Dollar headed for losing week as Fed rate hike bets cool
Stock market party continues to rage, gold attempts comeback
ECB minutes cheer up the euro, sterling loses its shine
'Opposite week' in currencies
It's been an eventful week for currency markets, with the trends that dominated earlier in the year going into reverse. In the first quarter, investors became confident the Fed would raise interest rates by next year already thanks to a rosier economic outlook, resulting in a global rally in bond yields that powered up the dollar and sterling, to the detriment of the euro and yen.
This thesis came under fire this week. While the theme of US economic exceptionalism remains very much alive, some doubts have emerged about whether that's enough to make the Fed break its word about keeping rates on the floor until 2024. Hence, Treasury yields have cooled down, eroding the dollar's rate advantage.
When the dollar falls, everything else usually rises. In this case, the biggest beneficiaries have been the euro and yen, which took the most damage earlier. Admittedly, there hasn't been any clear catalyst for these retracements, expect for the original moves possibly being a little too much, too fast.
The fundamental picture hasn't really changed, though. America is still out-vaccinating Europe, and there's a growing divergence in stimulus, with Congress preparing to roll out even more spending but the EU Recovery Fund still stuck in the mud. The technicals tell a similar story. Euro/dollar's rebound kicked off at the 50-week moving average before stalling near the 200-day average, crucially without posting a new high.
Stock market winning streak persists
Even though the FX market was running in reverse gear this week, the equity market continued to rampage forward, setting new record highs as the fading threat of rate increases breathed life back into the tech sector. Higher yields are typically negative for stocks, but they are especially negative for shares with inflated valuations, so many tech names got an adrenaline shot lately as yields eased.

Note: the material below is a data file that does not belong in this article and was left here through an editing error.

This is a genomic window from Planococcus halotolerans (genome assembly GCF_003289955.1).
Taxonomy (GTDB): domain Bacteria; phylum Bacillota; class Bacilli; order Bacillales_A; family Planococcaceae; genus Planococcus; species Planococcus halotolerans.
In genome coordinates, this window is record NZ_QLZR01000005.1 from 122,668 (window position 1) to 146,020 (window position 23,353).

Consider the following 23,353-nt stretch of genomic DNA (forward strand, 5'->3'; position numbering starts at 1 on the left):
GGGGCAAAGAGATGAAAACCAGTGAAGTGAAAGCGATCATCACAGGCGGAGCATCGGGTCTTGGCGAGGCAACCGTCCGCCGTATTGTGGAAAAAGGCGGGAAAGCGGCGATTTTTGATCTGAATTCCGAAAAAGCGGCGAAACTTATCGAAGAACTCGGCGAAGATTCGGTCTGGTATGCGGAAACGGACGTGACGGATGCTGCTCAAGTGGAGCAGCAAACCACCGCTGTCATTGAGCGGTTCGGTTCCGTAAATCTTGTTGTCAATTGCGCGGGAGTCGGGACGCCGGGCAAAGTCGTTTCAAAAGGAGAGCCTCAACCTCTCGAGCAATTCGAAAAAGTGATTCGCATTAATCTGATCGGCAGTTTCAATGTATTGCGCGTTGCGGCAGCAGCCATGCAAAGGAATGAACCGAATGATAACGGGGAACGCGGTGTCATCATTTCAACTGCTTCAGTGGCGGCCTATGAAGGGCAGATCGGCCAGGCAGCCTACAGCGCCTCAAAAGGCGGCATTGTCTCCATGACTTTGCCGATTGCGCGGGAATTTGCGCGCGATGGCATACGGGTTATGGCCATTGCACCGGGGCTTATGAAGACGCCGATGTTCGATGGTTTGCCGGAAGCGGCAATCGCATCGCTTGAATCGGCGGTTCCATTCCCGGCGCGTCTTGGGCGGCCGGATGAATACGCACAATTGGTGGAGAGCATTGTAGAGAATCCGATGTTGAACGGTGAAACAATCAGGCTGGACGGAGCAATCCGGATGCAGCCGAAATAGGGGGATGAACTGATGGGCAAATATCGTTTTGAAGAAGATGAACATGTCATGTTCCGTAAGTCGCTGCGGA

The latest move higher came after Fed Chairman Powell played down fears of a persistent inflation episode yesterday. He reaffirmed the central bank's view that any spike in prices is going to be temporary and emphasized that there's a long way to go in this recovery.
The S&P 500 is going to face a tough battle around the 4,130 resistance zone, which is the 161.8% Fibonacci of the February-March 2020 plunge, yet the overall picture remains positive amid a flurry of spending and vaccinations. Higher yields are a threat, but mainly for the tech industry or risky pre-profit companies, and the Fed remains adamant that it will be gentle and patient with rates.
ECB turns more 'optimistic', gold shines again
One element behind the euro's rebound yesterday was the ECB, whose minutes contained a more hawkish flavor than other recent communications, downplaying concerns around rising yields. That said, the euro will likely remain a hostage to Europe's vaccination progress, since the ECB has already fired its guns.
Meanwhile, gold has been a key beneficiary of the pullback in yields and the dollar. The yellow metal is trying to complete what looks like a double bottom pattern, but as long as the price remains beneath the previous lows of around $1760/ounce, it's tough to be optimistic.
Fundamentally, the coming months will be pivotal as inflation accelerates. If markets believe that the Fed will stick to its promise to let the economy run hot, gold will likely shine, but if inflation overshoots too much and rate-hike bets blossom again, more pain could be in store.
We will get a taste of the coming inflation episode today with US producer prices, which will likely be boosted by base effects as the negative print from March 2020 drops out of the yearly calculation. Canada's employment stats will also be released.